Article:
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As a 20+ year dental IT veteran who has led IT diligence on over 250 practices totaling approximately $1 billion in acquisition value, I’ve seen firsthand the IT pitfalls that can haunt what appeared to be a promising deal. Here’s how to navigate them effectively.

Conduct Thorough IT Diligence
Many practice buyers underestimate the importance of IT diligence. It’s crucial to assess the current state of IT infrastructure before finalizing the purchase. Often, significant investments are needed within the first year to stabilize and upgrade the practice’s IT systems. By identifying these needs early, you can adjust the purchase price to reflect necessary upgrades, avoiding unplanned capital expenditures later.

IT diligence should include a comprehensive review of all hardware and software systems in place, evaluating their current condition and expected lifespan. This process should involve a detailed inventory of servers, workstations, networking equipment, and critical software applications. Moreover, it’s essential to identify any gaps in IT capabilities that could impact the practice’s operations post-acquisition.

Look Beyond Digital Equipment
While advanced digital tools like CBCTs, 3D scanners, and printers are important, they shouldn’t overshadow the evaluation of core IT infrastructure. Practices may have impressive digital equipment but outdated servers, computers, and networking gear. A superficial diligence process that focuses only on digital tools can lead to costly surprises. Ensure a comprehensive assessment that includes all IT components.

An effective evaluation should account for the presence of advanced digital tools and the supporting infrastructure that ensures these tools operate efficiently. For instance, a practice might possess state-of-the-art imaging equipment, but if the network bandwidth and storage solutions are inadequate, the full potential of these tools cannot be realized. It’s crucial to assess the compatibility and integration capabilities of new digital tools with existing IT systems.

Prioritize Cybersecurity
Cybersecurity is often overlooked during acquisitions, but it’s a critical area. Many individual practice breaches go unreported. This results from a lack of understanding of the responsibilities when a security incident occurs. Additionally, most of the dental industry still utilizes small IT providers, which often lack the resources to handle security incidents effectively. An unreported breach or ongoing compromise can become a major financial and reputational liability. Ensure your cybersecurity policies cover incidents that occurred before acquisition and have a robust plan to address potential threats.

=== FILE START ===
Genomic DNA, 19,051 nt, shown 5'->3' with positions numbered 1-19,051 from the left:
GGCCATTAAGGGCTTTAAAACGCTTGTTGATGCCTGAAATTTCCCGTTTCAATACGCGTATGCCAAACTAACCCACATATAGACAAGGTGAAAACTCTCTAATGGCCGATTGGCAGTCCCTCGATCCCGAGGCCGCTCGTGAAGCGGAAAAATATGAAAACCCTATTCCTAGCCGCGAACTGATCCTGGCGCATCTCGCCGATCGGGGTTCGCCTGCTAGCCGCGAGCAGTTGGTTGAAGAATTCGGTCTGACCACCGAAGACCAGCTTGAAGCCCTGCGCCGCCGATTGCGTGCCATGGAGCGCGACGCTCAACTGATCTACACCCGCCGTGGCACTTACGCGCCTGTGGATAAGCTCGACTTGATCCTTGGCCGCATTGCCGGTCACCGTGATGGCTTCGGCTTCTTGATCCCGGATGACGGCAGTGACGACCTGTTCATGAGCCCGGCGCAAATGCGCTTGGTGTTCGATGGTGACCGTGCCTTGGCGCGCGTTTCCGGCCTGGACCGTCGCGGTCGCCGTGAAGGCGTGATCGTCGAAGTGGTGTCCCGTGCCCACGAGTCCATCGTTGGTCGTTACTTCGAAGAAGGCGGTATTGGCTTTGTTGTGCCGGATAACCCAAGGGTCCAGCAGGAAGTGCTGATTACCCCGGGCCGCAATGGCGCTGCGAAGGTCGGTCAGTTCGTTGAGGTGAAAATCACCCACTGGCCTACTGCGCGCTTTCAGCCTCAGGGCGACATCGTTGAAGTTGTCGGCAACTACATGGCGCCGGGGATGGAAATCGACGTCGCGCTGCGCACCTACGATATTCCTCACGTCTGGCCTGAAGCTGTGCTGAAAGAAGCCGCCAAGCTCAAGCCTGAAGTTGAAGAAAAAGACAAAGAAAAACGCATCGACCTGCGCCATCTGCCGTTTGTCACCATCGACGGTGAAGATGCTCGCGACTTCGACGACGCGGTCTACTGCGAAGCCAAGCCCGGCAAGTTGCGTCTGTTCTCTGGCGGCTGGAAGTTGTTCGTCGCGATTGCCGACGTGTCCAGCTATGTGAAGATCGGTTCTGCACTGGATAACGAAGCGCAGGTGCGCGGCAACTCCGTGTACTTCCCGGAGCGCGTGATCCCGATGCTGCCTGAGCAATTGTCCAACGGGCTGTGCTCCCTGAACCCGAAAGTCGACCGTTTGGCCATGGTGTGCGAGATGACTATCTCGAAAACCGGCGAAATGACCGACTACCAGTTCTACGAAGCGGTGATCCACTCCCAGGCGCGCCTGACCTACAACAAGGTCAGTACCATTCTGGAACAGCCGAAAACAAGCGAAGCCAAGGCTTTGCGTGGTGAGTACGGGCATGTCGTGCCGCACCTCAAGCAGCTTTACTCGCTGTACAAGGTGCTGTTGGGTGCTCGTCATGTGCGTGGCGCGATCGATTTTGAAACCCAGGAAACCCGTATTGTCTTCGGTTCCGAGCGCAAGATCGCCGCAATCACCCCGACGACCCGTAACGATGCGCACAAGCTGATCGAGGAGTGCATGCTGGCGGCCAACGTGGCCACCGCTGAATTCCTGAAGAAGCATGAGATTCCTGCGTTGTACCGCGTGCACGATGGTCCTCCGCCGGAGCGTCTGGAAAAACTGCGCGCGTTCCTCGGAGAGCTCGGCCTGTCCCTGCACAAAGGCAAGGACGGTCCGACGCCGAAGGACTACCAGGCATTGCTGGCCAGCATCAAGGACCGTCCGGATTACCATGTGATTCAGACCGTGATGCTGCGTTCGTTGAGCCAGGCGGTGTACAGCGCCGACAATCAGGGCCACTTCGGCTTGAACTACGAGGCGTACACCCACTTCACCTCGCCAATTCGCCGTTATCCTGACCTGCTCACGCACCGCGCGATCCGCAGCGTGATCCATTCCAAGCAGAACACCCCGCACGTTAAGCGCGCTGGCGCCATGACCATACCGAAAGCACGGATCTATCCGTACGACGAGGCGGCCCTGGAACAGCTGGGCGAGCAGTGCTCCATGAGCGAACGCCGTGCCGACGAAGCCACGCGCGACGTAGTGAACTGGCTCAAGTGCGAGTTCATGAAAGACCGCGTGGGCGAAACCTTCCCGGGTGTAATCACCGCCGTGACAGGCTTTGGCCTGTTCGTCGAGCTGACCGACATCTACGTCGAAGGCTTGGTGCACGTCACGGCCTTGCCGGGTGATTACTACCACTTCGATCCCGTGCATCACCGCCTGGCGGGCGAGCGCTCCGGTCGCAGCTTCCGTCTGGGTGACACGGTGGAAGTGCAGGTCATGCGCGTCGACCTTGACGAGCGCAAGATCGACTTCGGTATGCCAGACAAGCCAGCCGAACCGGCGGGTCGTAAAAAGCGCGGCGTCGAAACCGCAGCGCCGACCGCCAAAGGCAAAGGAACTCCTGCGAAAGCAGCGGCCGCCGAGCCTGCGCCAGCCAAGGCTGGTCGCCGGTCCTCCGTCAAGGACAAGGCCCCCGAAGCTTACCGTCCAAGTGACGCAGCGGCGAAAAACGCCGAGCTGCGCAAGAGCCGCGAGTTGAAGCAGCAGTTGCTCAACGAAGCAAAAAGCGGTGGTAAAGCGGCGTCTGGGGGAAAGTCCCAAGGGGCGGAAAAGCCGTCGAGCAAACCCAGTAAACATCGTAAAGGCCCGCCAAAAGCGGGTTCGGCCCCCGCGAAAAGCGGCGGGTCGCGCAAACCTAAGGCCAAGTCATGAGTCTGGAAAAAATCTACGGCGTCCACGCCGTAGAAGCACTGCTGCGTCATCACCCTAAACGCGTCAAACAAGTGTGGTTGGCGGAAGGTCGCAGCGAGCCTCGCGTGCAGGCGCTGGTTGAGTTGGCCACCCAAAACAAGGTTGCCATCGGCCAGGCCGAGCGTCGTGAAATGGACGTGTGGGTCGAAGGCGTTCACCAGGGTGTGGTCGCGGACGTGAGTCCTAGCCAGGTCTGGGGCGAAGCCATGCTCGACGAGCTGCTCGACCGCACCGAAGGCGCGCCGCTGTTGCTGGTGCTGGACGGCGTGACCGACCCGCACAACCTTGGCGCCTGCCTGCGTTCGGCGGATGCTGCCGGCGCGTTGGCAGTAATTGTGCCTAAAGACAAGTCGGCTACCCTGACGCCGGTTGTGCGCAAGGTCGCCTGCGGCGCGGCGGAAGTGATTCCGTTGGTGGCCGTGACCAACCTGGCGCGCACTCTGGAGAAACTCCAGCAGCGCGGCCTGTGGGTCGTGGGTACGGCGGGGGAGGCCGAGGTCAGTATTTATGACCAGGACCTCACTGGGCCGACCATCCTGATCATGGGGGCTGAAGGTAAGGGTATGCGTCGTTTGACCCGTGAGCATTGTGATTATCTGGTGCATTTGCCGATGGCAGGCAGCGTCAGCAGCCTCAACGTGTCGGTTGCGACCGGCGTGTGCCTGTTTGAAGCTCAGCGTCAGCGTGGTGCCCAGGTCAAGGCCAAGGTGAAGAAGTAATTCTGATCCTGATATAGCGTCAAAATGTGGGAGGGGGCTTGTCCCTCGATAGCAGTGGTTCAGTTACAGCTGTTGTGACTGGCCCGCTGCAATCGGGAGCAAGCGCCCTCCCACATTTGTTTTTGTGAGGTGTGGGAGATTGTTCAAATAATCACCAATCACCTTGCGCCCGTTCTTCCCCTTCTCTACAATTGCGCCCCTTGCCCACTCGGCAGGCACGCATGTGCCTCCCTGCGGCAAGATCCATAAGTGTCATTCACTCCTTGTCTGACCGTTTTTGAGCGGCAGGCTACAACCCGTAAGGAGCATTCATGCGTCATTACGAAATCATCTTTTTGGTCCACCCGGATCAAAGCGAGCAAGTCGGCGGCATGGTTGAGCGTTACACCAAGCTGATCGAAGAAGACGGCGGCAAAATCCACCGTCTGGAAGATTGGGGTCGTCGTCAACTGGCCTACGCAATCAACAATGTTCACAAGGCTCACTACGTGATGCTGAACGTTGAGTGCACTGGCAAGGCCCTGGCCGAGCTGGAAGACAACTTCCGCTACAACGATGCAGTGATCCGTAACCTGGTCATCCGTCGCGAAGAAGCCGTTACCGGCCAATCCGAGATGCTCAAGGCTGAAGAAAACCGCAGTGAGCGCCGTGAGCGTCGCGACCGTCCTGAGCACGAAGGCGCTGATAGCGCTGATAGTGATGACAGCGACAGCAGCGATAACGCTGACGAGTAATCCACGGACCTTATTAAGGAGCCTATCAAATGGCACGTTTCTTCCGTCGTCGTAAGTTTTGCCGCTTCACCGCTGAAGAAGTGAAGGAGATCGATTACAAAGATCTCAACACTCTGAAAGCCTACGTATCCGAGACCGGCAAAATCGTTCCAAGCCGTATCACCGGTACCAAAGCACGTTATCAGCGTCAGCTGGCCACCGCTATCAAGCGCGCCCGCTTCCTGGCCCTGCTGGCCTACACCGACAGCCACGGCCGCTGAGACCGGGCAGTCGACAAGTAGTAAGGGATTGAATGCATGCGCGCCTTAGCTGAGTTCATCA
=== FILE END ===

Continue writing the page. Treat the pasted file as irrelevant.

A robust cybersecurity assessment should include reviewing current security measures, such as firewalls, antivirus software, and data encryption practices. It’s also essential to evaluate the practice’s compliance with regulatory standards, such as HIPAA, and to identify any vulnerabilities that could be exploited. Implementing regular security audits and training for staff on best practices in cybersecurity can significantly mitigate risks.

Trust but Verify
Leverage the practice’s current IT provider to gather initial data, such as equipment specs, age, operating systems, and software versions. However, it’s essential to verify this information independently. The quality of IT providers varies, and relying too heavily on an unvetted vendor can lead to inaccuracies. A thorough, independent verification process ensures you have a clear and accurate picture of the practice’s IT health.

This verification process should involve cross-checking the provided data with independent audits and assessments. Engaging an external IT consultant or firm to perform a detailed review can provide an objective perspective and uncover potential issues that may have been overlooked. This step ensures that the information used to make acquisition decisions is accurate and reliable.

Addressing these key areas can ensure a smoother acquisition process and set your new dental practice up for long-term success. Investing time and resources in thorough IT diligence upfront can save significant costs and headaches down the road.

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